CamdenNewJournal

The independent London newspaper

Bake-a-boo owner urges objectors to halt protests over plan to convert cake shop

Neighbours fear Mill Lane will lose retail appeal with smaller shop unit

30 March, 2017 — By Richard Osley

The Bake-A-Boo building has stood unused for almost a year

A CAKE-SELLER who swapped careers to become a nurse says the Town Hall should allow parts of her old bakery to be converted into a new flat – despite objections from neighbours.

Zoe Berkeley said she “felt sad” every time she drove by the old Bake-A-Boo shop in West Hampstead, which has been closed for nearly a year, and that she did not want it to stand derelict for much longer.

Objectors want Camden Council to refuse permission for a new maisonette flat at the building because it will cut back on the space left for retail use, issuing warnings that Mill Lane is being stripped of its shopping appeal.

But Ms Berkeley wrote on her “Life After Bake-A-Boo” blog: “The property has sat empty, with the windows frosted and the old gate still hanging on the door. It’s derelict and abandoned and every time I drive past it I feel sad. As much as an office isn’t helpful to the street, neither is an empty building. None of us know what it will end up being in there, but it will have a shopfront and it will also be a flat underneath, which most of the other shopfronts along that parade also have.”

How Mill Lane looked when Bake-A-Boo was open

She added: “Empty shop, or filled shop? Can we really be so picky about what comes there or not?”

The New Journal reported last year how Ms Berkeley, known as Boo, had set up her bakery and tea room when she was 24 and spent 10 years working on the business before deciding on a change of direction and becoming a nurse.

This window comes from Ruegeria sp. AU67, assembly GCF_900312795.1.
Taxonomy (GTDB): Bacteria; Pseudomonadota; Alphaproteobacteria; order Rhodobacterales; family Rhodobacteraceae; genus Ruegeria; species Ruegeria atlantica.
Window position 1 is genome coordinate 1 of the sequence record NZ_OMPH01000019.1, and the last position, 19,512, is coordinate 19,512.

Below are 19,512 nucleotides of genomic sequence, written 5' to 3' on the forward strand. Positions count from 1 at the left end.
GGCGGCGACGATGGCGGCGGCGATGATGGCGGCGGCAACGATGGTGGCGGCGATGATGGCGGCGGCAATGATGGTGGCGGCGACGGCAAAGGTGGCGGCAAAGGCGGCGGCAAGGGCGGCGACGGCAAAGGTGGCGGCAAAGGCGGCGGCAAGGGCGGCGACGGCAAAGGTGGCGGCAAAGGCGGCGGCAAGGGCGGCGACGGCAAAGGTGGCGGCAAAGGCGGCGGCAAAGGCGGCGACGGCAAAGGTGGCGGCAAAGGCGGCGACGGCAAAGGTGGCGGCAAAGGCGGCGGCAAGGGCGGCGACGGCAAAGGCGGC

“I know that lots of people are very upset about these proposed plans, but I don’t think they have really thought about the deeper impact and they are forgetting how bloody hard it is to thrive on Mill Lane,” she said, before telling objectors: “One more office or one more flat isn’t going to take away from what Mill Lane has to offer. Instead of putting energy into fighting this, I suggest perhaps putting that energy into getting yourself down to Mill Lane, having a coffee or buying yourself something nice.” C

Council planners are currently reviewing the application – and the objections.

James Earl, from the Fortune Green and West Hampstead Development Forum, said: “The proposed ground-floor employment space – at just 22 metres square – is so small that it is unlikely to be viable as a commercial space or as a retail unit.”

Adrian D’Enrico, who lives nearby, told the Town Hall: “The very diversity that attracts people to the area is being diminished. There is prior evidence of retail to residential conversion in this area so I’m sure the application will sail through – but it’s another loss to the vibrancy of the local area for the sole purpose of short-term profit.”

Another neighbour added: “It is so important that commercial premises on Mill Lane are retained, and for businesses that will benefit local residents – unlike a vaping shop or tanning salon.”

The unit’s landlords said Mill Lane was a “secondary shopping parade” and said in the planning application that many shops in the stretch had already been similarly converted.

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